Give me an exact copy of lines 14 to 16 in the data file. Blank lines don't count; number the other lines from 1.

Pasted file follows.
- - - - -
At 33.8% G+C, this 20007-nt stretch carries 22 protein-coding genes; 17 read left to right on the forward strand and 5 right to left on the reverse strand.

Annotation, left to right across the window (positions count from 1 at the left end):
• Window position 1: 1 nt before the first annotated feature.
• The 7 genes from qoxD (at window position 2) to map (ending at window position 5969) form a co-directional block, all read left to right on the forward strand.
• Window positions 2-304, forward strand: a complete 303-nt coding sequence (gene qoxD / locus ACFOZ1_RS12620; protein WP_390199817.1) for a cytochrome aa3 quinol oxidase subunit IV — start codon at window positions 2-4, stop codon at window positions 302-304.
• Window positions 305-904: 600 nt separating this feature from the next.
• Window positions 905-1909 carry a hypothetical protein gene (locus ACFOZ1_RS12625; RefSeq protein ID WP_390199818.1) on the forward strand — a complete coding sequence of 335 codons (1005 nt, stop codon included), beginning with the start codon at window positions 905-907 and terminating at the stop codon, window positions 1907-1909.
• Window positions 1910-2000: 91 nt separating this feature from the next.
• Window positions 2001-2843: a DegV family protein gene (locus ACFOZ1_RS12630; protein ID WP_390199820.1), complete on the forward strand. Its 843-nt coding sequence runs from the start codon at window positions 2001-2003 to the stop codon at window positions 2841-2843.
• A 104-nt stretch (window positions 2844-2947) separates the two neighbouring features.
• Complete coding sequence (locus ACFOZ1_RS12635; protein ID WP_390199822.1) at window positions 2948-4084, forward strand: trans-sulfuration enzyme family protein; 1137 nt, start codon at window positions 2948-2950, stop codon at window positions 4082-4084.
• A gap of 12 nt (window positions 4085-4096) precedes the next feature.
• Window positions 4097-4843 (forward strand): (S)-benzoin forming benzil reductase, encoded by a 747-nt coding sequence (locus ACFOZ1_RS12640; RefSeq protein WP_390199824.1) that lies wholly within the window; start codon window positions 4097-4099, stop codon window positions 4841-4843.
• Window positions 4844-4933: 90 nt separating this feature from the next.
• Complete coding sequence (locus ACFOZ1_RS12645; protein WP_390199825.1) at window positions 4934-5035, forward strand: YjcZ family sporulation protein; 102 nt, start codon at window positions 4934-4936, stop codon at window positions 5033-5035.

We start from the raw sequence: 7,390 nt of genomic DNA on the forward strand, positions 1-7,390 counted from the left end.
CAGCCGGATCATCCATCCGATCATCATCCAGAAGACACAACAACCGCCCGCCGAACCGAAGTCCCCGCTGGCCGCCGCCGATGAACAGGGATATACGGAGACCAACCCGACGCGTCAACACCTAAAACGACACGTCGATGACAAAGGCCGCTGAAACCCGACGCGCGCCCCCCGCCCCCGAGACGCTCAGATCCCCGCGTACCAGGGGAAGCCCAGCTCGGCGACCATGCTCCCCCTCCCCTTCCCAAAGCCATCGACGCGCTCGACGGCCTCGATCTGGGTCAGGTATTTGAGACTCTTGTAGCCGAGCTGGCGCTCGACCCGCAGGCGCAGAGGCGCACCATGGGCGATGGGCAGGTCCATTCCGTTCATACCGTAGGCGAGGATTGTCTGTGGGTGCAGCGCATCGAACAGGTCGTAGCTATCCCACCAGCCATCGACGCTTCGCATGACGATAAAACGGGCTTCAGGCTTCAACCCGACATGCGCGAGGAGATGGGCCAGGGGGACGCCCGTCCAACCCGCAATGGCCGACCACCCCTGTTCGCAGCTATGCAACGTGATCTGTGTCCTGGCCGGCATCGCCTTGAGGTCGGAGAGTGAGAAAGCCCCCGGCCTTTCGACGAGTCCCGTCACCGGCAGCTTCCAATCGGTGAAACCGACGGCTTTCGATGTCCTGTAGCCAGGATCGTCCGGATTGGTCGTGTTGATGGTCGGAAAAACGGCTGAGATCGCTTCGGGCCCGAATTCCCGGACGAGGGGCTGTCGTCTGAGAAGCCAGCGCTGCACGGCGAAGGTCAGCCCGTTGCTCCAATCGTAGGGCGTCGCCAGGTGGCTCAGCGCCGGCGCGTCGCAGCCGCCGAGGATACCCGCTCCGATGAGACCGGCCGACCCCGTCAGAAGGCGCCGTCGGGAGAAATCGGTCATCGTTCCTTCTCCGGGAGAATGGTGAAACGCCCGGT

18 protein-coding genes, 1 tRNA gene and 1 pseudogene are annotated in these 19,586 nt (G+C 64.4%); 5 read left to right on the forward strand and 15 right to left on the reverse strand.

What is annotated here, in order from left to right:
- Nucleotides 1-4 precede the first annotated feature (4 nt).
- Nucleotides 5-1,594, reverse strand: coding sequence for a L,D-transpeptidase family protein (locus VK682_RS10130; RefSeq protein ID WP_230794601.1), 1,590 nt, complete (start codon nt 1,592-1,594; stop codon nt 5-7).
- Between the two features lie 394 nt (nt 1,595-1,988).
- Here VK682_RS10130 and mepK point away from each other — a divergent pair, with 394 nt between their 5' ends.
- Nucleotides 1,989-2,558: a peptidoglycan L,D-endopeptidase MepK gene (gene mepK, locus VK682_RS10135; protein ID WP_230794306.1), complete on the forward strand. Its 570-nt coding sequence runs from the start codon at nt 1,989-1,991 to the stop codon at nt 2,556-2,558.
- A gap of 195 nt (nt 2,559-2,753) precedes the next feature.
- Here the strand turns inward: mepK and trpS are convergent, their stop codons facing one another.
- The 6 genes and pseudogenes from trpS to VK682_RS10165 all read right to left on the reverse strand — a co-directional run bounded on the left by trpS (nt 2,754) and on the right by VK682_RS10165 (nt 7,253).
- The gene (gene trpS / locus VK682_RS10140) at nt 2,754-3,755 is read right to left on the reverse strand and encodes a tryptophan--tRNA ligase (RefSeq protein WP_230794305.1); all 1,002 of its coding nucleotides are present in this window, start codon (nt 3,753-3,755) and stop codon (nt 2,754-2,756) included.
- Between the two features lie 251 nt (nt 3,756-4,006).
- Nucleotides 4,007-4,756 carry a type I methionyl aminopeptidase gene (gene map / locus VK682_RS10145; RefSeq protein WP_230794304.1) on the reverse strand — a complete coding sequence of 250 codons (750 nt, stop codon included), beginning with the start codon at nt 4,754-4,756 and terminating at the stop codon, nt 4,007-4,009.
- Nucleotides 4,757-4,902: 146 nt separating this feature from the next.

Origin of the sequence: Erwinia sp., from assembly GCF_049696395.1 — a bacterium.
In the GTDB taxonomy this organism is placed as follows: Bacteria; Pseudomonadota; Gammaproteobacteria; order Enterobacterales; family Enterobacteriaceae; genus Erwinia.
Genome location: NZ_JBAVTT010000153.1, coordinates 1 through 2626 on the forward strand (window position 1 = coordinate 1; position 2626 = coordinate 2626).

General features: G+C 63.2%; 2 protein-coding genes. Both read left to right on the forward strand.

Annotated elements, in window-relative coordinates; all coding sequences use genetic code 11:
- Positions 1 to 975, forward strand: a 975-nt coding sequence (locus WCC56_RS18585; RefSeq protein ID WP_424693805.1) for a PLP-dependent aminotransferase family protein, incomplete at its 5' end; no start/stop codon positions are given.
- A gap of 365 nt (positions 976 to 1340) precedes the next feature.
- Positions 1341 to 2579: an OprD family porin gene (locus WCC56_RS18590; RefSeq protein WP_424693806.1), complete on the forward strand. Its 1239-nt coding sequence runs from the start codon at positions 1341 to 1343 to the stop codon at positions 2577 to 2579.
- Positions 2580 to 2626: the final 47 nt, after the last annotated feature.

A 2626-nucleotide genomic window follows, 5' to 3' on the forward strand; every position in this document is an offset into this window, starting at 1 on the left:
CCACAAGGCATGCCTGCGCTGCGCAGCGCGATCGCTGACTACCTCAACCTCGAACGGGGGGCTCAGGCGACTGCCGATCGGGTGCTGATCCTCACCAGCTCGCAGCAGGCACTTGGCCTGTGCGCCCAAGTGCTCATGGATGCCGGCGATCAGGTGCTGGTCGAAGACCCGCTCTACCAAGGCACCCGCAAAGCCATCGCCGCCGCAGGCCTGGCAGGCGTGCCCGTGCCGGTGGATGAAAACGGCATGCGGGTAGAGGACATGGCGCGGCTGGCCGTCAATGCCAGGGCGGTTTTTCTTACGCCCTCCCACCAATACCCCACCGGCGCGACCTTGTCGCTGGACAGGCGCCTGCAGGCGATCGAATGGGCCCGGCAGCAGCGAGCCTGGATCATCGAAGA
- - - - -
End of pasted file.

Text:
• Window positions 4844-4933: 90 nt separating this feature from the next.
• Complete coding sequence (locus ACFOZ1_RS12645; protein WP_390199825.1) at window positions 4934-5035, forward strand: YjcZ family sporulation protein; 102 nt, start codon at window positions 4934-4936, stop codon at window positions 5033-5035.

We start from the raw sequence: 7,390 nt of genomic DNA on the forward strand, positions 1-7,390 counted from the left end.